October 2006 This time last year we were busy ministering to the victims of Hurricane Katrina. Out of the blue…out of the merciless onslaught of a natural disaster, we were given a ministry which taxed our church, our synod, our city, our state, and our country. We at Rejoice met the challenge and we provided food, clothing and shelter for some of the victims. We even worshipped with over fifty evacuees and were blessed to bring a family into the household of God through the sacrament of Holy Baptism. Emergencies can bring out the best in us. It can also bring out the worst: pointing to areas where we must grow. Yet these moments of peace and calm that we now have are the times of our greatest challenges. How do we spend our time when there are no emergencies where people’s lives hang in the balance? How do we the church, the Body of Christ, define ourselves when all is well? King David tells us in I Chronicles 22:17-19a as he told the Israelites, Then King David ordered all the leaders of Israel to help his son Solomon. He said to them, “Is not the Lord your God with you? And has He not granted you rest on every side? For He has handed the inhabitants of the land over to me, and the land is subject to the Lord and to His people. Now devote your heart and soul to seeking the Lord your God.” We are at rest now and this time should be spent seeking the Lord our God. For it is these periods of rest that allows us to grow in His Word, enabling us to face the challenges of an uncertain world. We are His instruments of praise and worship and indeed His instruments of blessings to a lost and uncaring world. Now is our time to revel in His Word, revitalizing our souls as we seek to example the life of Christ to all we encounter. Aside from the experiences of Hurricane Katrina, you have spent the last nine months examining yourselves, trying to understand who you are as a part of Christ Body. The Cottage Meetings were great because they allowed you to articulate your vision for Rejoices’ future and your part in making it a reality. The visioning retreat juxtaposed two models of the church: the membership model and the discipleship model. There is clearly a distinction between the two; one is about serving self and the other is about serving others. Membership churches remove the Gospel of Christ as its core and replaces it with the needs of the members. Christ calls us to a life of service and the Discipleship model is about serving God, with the understanding that we serve God by serving others. The Cottage Meetings and the retreat have served to help you visualize and articulate your dreams for the future. You can now go into these fall months with a sense of accomplishment and a heart at peace. You have done what you have been called to do. Proverbs 14:30 counsels us… “A heart at peace gives life to the body, and envy rots the bones.” You have been challenged throughout this year and you have risen to the occasion. Let now your heart be at peace so that you can experience this new life that God promises. He is waiting to bless you with His good and perfect gifts. Yet you have to be at the place in your spiritual growth where you can receive them and make them a blessing to others. You have given of your time, your talents and your money. But ministry must continue to operate and offer avenues of blessings for all of God’s people. What do we do when there are no disasters and we are not called upon by others for help? What do we do when peace exist within our midst and all is well? We work on being better. We seek God and we ask Him to help us to be better disciples and to be better stewards of his Kingdom. Discipleship and stewardship is at the very core of our beings. We are called to follow and obey and we are called to oversee all that God has created. Geneses 2:27-29, 31 makes that patently clear; “So God created man in His own image, in the image of God He created him, male and female He created them. God blessed them and said to them, ‘Be fruitful and increase in number, fill the earth and subdue it. Rule over the fish of the sea and the birds of the air and over every living creature that moves on the ground.’ God saw all that He had made and it was very good. And there was evening and there was morning…the sixth day.” Amen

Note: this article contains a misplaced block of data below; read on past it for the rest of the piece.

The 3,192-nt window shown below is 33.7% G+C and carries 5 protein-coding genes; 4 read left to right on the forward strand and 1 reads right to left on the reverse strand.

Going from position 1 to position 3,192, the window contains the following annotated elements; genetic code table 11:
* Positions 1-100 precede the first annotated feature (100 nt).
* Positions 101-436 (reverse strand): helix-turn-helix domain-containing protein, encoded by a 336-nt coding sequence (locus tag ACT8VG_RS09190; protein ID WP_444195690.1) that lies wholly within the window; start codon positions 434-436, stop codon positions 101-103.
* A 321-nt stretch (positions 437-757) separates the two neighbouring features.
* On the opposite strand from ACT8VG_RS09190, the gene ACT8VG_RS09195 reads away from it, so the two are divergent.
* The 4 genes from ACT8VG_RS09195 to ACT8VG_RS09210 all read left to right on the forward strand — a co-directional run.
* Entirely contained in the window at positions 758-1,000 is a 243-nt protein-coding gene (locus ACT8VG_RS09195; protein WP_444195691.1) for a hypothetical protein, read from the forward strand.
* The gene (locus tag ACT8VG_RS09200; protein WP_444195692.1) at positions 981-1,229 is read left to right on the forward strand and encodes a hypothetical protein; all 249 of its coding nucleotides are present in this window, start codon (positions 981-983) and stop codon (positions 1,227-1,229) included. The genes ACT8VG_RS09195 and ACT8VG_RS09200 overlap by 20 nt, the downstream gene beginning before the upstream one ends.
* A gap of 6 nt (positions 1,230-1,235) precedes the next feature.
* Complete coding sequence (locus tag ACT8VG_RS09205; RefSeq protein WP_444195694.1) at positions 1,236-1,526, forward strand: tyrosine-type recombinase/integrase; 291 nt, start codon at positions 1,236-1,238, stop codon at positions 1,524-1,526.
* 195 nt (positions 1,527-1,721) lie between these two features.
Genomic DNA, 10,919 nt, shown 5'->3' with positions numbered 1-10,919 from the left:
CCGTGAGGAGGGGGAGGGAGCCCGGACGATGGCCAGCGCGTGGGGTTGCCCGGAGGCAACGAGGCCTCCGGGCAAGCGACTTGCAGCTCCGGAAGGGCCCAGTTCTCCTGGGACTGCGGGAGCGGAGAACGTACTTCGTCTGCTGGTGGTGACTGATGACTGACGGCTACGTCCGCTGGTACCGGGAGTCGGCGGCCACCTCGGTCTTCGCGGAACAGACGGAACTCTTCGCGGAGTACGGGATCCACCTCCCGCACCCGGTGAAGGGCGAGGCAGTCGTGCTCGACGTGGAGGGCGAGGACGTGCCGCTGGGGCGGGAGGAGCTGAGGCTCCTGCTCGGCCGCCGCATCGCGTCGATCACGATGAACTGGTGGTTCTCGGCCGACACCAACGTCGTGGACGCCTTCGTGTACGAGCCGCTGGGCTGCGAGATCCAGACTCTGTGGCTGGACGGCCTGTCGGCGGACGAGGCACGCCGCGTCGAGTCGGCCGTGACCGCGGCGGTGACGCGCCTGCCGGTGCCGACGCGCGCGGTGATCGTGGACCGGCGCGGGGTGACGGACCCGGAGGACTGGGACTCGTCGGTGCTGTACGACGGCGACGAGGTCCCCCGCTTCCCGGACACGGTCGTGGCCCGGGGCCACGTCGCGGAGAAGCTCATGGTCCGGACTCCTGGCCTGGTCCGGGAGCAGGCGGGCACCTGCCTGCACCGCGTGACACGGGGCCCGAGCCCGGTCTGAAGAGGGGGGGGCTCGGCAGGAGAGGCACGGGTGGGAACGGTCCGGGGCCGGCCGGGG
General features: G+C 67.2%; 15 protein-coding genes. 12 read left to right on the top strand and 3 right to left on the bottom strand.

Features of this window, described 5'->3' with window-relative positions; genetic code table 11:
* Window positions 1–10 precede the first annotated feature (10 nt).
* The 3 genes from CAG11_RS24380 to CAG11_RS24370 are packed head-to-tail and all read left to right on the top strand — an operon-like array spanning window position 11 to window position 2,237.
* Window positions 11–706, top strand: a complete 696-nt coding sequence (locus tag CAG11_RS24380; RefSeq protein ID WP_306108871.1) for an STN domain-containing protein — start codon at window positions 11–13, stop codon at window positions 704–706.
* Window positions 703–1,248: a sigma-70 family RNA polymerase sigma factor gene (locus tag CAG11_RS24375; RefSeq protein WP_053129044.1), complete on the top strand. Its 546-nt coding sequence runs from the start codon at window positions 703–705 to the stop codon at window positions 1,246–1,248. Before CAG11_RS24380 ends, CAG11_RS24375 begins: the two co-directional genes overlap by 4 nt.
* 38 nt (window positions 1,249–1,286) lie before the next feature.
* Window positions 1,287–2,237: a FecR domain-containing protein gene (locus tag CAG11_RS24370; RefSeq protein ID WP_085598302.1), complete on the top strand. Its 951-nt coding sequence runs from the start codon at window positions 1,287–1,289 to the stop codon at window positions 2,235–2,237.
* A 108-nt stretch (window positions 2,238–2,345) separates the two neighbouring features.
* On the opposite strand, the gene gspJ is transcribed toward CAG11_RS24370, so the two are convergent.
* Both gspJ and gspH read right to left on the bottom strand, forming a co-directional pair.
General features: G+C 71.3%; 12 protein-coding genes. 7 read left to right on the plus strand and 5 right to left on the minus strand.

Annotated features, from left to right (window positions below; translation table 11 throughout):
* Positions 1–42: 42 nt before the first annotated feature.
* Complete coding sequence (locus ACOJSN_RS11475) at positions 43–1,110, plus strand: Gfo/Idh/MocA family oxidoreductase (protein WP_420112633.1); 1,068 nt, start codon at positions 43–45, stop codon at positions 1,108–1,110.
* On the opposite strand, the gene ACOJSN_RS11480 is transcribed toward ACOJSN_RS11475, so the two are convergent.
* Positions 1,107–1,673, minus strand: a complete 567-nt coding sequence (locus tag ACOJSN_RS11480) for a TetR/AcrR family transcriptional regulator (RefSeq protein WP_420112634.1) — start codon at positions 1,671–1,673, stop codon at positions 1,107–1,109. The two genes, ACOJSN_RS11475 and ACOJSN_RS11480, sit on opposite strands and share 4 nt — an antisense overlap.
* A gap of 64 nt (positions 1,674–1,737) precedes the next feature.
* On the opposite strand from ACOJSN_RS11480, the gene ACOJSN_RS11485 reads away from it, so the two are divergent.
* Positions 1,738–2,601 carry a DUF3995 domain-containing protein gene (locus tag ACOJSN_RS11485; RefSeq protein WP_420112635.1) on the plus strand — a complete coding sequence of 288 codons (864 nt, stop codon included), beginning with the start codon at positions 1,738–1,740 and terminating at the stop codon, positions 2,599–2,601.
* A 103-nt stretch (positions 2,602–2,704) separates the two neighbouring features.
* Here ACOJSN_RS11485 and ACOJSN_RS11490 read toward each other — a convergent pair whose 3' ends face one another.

November 2006 I thank God for you and for the opportunity that I have been given to serve in minister to you. I thank God that you have given me a receptive heart and a listening ear. I thank God that He has given me a vision for you and the ability to convey His desires for you. I could go on naming all of the things that I am thankful for, because God has indeed been good to me. Yet this letter is to remind you that Thanksgiving is a few weeks away and I’d like you to begin thinking about your reasons for thanksgiving. Individually and collectively, God’s transforming presence has moved in your lives. The apostle Paul encourages us in Philippians 4:4-6, “Rejoice in the Lord always. I will say it again: Rejoice! Let your gentleness be evident to all. The Lord is near. Do not be anxious about anything, but in everything, by prayer and petition, with thanksgiving, present your request to God.” My reading on this indicates to me that we should always be in a posture of thanksgiving. The very nature of our relationship to God in Christ should illicit praise and thanksgiving throughout our day. We were lost and now we are found; we were far off and now we are near. We were enemies and now we are friends; we were nothing and now we are something. God Himself removed all of the barriers and we can now go before His throne of grace in our times of need. Our sin is no longer the obstacle because Christ has died for our sins and He has been raised from the dead. In our baptism we died in Christ and are now raised from the death of sin. In deed, we are a new creation. Alleluia, glory be to God. The Festival of First Fruits and the Festival of Weeks recognized the Lord’s bounty in the land and there was a show of joy and thanksgiving by the Israelites. So too are we to show our joy and thanksgiving for God’s bounty in our land. It is an opportunity for us to collectively say “thank you God.” As a visible presence of the body of Christ in Coppell, the Spirit of God has been busy washing away those things from your past that are no longer useful. A clear example of what is happening is found in John 15:1-4, “I am the True Vine, and My Father is the gardener. He cuts off every branch in Me that bears no fruit, while every branch that does bear fruit He prunes so that it will be even more fruitful. You are already clean because of the word I have spoken to you. Remain in Me, and I will remain in you. No branch can bear fruit by itself; it must remain in the vine. Neither can you bear fruit unless you remain in Me.” The last two years have been a time of pruning and a time of preparation. A new paradigm is being developed…a new approach to ministry is beginning. It doesn’t begin when the new pastor arrives. It begins now in your time of preparation. Knowing who you are is important in finding the right pastor to lead you into God’s future. God tells you who you are so you must have ears to hear and a heart that is fertile to receive God’s Word. Since I have been in your midst, you have demonstrated an earnest desire to know God and to do His will. Therefore His blessings are being poured out abundantly and His spirit permeates this church. All the more reason for an offering of thanksgiving. Rejoice, you have been blessed with a true spirit of love. One of the fruits of love is a contrite heart and a spirit of gratitude. In your contrite heart you must approach God knowing full well that it is by grace that you have been saved. Your cup must overflow with gratitude because God did not forsake you. In those dark days when you wondered ,“where to from here?” God raised new leaders up among you and He sent me and others from the outside to help you find your way. I now beseech you, in the name of our Almighty God, “Let your light of gratitude shine before others, so that they may see your good works and give glory to your God in heaven.” Matthew 5:16 Amen. Happy Thanksgiving